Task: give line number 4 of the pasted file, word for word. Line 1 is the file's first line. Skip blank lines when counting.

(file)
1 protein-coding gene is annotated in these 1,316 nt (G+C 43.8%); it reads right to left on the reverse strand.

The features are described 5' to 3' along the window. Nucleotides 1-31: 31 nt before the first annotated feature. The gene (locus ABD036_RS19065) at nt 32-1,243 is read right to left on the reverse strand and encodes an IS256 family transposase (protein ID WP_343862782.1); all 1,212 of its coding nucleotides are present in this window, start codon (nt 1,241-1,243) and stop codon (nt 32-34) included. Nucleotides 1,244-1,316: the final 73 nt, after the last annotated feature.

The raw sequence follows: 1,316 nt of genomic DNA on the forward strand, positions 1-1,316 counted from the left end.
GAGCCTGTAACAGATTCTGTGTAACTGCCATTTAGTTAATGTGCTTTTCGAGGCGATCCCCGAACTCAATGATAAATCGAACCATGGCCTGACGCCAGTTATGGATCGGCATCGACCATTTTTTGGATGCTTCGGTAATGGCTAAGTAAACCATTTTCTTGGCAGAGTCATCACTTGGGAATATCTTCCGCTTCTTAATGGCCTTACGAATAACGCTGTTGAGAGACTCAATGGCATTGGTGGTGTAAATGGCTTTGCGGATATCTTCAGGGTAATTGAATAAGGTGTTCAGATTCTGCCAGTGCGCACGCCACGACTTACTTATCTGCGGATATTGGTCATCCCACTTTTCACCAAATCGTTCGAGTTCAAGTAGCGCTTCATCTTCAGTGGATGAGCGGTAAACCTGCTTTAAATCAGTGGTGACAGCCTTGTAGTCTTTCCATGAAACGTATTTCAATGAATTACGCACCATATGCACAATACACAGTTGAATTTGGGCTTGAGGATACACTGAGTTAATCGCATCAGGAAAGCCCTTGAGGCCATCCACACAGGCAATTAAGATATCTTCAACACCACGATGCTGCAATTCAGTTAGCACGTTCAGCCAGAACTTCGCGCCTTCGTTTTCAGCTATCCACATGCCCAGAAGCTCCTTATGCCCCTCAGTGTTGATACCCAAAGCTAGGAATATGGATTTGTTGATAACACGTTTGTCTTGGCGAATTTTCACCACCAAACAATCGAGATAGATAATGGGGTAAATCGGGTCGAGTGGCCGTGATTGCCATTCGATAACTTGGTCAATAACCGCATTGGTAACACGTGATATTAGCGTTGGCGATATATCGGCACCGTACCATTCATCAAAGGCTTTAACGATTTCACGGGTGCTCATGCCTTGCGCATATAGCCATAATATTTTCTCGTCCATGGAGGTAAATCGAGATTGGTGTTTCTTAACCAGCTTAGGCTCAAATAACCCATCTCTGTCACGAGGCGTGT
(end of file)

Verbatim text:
GAGCCTGTAACAGATTCTGTGTAACTGCCATTTAGTTAATGTGCTTTTCGAGGCGATCCCCGAACTCAATGATAAATCGAACCATGGCCTGACGCCAGTTATGGATCGGCATCGACCATTTTTTGGATGCTTCGGTAATGGCTAAGTAAACCATTTTCTTGGCAGAGTCATCACTTGGGAATATCTTCCGCTTCTTAATGGCCTTACGAATAACGCTGTTGAGAGACTCAATGGCATTGGTGGTGTAAATGGCTTTGCGGATATCTTCAGGGTAATTGAATAAGGTGTTCAGATTCTGCCAGTGCGCACGCCACGACTTACTTATCTGCGGATATTGGTCATCCCACTTTTCACCAAATCGTTCGAGTTCAAGTAGCGCTTCATCTTCAGTGGATGAGCGGTAAACCTGCTTTAAATCAGTGGTGACAGCCTTGTAGTCTTTCCATGAAACGTATTTCAATGAATTACGCACCATATGCACAATACACAGTTGAATTTGGGCTTGAGGATACACTGAGTTAATCGCATCAGGAAAGCCCTTGAGGCCATCCACACAGGCAATTAAGATATCTTCAACACCACGATGCTGCAATTCAGTTAGCACGTTCAGCCAGAACTTCGCGCCTTCGTTTTCAGCTATCCACATGCCCAGAAGCTCCTTATGCCCCTCAGTGTTGATACCCAAAGCTAGGAATATGGATTTGTTGATAACACGTTTGTCTTGGCGAATTTTCACCACCAAACAATCGAGATAGATAATGGGGTAAATCGGGTCGAGTGGCCGTGATTGCCATTCGATAACTTGGTCAATAACCGCATTGGTAACACGTGATATTAGCGTTGGCGATATATCGGCACCGTACCATTCATCAAAGGCTTTAACGATTTCACGGGTGCTCATGCCTTGCGCATATAGCCATAATATTTTCTCGTCCATGGAGGTAAATCGAGATTGGTGTTTCTTAACCAGCTTAGGCTCAAATAACCCATCTCTGTCACGAGGCGTGT